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Balsham Village Feast – an exhibition on 2 July

By 28/06/2022News

On Saturday 2 July we’ll have a stall at the Balsham Village Feast in Cambridgeshire, with a display of finds from the two excavations we’ve undertaken in the village.

During the course of the excavations we identified activity dating from the Mesolithic to the Post-Medieval period. On the High Street we found evidence for the prehistoric and Saxon development of the village, while our excavation on Linton Road unearthed the Balsham’s first ever Roman remains.

The principal result of our excavation on Linton Road was the identification of a previously unknown rural Roman road running parallel to Worsted Street and an associated, long-lived roadside settlement. The trackway was laid out in the mid-1st century AD and continued in use up to at least the 4th century. The site was rich in metalwork, with high-status imported wares uncommon in rural sites in the region, indicating access to wider trade networks. Almost three hundred small finds were recorded during the excavations. In addition to these individual finds, a Late Roman coin hoard was unearthed in a small pit.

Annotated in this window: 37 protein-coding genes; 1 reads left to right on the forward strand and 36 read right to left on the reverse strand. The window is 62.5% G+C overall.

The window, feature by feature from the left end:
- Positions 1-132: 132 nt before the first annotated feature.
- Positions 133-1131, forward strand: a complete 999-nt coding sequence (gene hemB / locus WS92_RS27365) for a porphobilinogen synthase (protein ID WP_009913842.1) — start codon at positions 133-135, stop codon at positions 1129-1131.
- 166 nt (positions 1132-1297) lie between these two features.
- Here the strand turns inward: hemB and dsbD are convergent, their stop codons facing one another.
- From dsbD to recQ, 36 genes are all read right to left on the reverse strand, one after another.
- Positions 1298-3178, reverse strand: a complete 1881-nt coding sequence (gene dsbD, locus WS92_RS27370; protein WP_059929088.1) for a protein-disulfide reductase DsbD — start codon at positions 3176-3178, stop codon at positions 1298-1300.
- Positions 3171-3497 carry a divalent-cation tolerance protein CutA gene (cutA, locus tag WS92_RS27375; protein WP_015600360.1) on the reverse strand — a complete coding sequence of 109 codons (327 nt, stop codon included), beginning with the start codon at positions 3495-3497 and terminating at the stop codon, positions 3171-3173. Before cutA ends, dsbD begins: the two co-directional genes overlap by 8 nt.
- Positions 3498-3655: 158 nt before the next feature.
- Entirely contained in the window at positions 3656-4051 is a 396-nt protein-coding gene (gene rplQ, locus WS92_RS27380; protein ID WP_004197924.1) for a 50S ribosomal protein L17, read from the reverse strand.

Together, the sites illustrate how the village has seen occupation from at least as early as the Bronze age until the present day. We have a prime spot in the Village Hall which will be weather-proof but hopefully the sun will shine – come and see what we found!

The coin hoard in situ with a detail of one of the coins. Most of the coins within the pit were found arranged in loose stacks, indicating deposition in a series of textile rouleaux that have since decayed in the soil. All but three post-date AD 330; the earlier coins, however, are of a similar size and are likely to have circulated at the same time as their later counterparts. Most of the coins in the hoard are ‘Fallen Horseman’ nummi of the House of Constantine, issued in the late AD 340s and 350s; these include a combination of official ‘regular’ nummi and a much higher proportion of unofficial ‘irregular’ nummi. The hoard was probably buried in the period AD 355-364.

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